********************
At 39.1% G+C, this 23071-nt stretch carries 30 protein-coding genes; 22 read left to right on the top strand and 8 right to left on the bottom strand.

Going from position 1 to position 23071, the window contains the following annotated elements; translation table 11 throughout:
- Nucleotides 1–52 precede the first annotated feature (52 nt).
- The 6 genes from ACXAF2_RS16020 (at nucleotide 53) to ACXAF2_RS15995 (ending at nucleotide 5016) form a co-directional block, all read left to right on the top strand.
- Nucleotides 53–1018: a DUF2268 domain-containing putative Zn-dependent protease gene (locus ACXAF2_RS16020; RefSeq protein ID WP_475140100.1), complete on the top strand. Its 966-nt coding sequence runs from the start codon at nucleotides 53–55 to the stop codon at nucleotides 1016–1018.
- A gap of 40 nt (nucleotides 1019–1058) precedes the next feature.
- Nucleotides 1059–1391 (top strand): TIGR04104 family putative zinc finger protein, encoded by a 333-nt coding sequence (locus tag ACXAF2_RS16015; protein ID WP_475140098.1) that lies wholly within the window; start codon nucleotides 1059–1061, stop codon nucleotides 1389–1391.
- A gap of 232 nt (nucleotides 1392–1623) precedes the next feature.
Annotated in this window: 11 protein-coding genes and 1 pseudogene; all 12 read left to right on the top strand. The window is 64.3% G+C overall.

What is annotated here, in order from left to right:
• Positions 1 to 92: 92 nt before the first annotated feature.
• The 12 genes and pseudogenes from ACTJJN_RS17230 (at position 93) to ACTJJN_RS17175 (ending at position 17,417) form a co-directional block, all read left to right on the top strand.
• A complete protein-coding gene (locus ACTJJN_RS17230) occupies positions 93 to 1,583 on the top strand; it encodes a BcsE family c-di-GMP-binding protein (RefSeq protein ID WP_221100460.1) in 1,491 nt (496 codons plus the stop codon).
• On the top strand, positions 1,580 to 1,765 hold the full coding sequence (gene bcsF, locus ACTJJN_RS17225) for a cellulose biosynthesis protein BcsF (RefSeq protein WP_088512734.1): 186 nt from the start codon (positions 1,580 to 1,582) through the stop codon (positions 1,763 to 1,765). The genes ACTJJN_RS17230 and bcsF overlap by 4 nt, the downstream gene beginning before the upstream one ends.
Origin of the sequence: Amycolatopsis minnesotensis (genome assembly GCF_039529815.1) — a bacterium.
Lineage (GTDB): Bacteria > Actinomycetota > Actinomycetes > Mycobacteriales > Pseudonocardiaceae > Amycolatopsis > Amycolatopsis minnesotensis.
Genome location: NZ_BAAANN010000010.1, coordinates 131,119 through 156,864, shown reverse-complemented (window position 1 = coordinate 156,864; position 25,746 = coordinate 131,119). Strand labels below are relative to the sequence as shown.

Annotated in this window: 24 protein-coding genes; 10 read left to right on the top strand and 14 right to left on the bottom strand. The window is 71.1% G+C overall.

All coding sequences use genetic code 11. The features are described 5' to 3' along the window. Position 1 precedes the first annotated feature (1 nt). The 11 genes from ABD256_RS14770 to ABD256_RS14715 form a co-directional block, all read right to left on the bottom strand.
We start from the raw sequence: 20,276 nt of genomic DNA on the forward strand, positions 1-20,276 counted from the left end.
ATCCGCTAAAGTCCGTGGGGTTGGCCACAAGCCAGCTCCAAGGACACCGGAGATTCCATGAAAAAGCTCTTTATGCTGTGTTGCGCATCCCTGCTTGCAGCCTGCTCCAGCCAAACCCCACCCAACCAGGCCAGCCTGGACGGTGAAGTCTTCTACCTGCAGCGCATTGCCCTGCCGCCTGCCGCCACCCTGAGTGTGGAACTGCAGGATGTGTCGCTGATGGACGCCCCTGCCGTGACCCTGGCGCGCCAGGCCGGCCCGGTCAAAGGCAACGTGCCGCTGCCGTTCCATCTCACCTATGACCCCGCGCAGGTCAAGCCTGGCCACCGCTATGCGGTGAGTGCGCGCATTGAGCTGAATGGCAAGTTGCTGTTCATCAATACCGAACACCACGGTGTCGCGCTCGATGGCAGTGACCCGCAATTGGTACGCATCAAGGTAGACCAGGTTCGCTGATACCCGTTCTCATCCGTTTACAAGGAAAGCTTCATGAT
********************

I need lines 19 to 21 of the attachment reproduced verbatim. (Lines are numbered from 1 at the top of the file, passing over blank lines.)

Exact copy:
All coding sequences use genetic code 11. The features are described 5' to 3' along the window. Position 1 precedes the first annotated feature (1 nt). The 11 genes from ABD256_RS14770 to ABD256_RS14715 form a co-directional block, all read right to left on the bottom strand.
We start from the raw sequence: 20,276 nt of genomic DNA on the forward strand, positions 1-20,276 counted from the left end.
ATCCGCTAAAGTCCGTGGGGTTGGCCACAAGCCAGCTCCAAGGACACCGGAGATTCCATGAAAAAGCTCTTTATGCTGTGTTGCGCATCCCTGCTTGCAGCCTGCTCCAGCCAAACCCCACCCAACCAGGCCAGCCTGGACGGTGAAGTCTTCTACCTGCAGCGCATTGCCCTGCCGCCTGCCGCCACCCTGAGTGTGGAACTGCAGGATGTGTCGCTGATGGACGCCCCTGCCGTGACCCTGGCGCGCCAGGCCGGCCCGGTCAAAGGCAACGTGCCGCTGCCGTTCCATCTCACCTATGACCCCGCGCAGGTCAAGCCTGGCCACCGCTATGCGGTGAGTGCGCGCATTGAGCTGAATGGCAAGTTGCTGTTCATCAATACCGAACACCACGGTGTCGCGCTCGATGGCAGTGACCCGCAATTGGTACGCATCAAGGTAGACCAGGTTCGCTGATACCCGTTCTCATCCGTTTACAAGGAAAGCTTCATGAT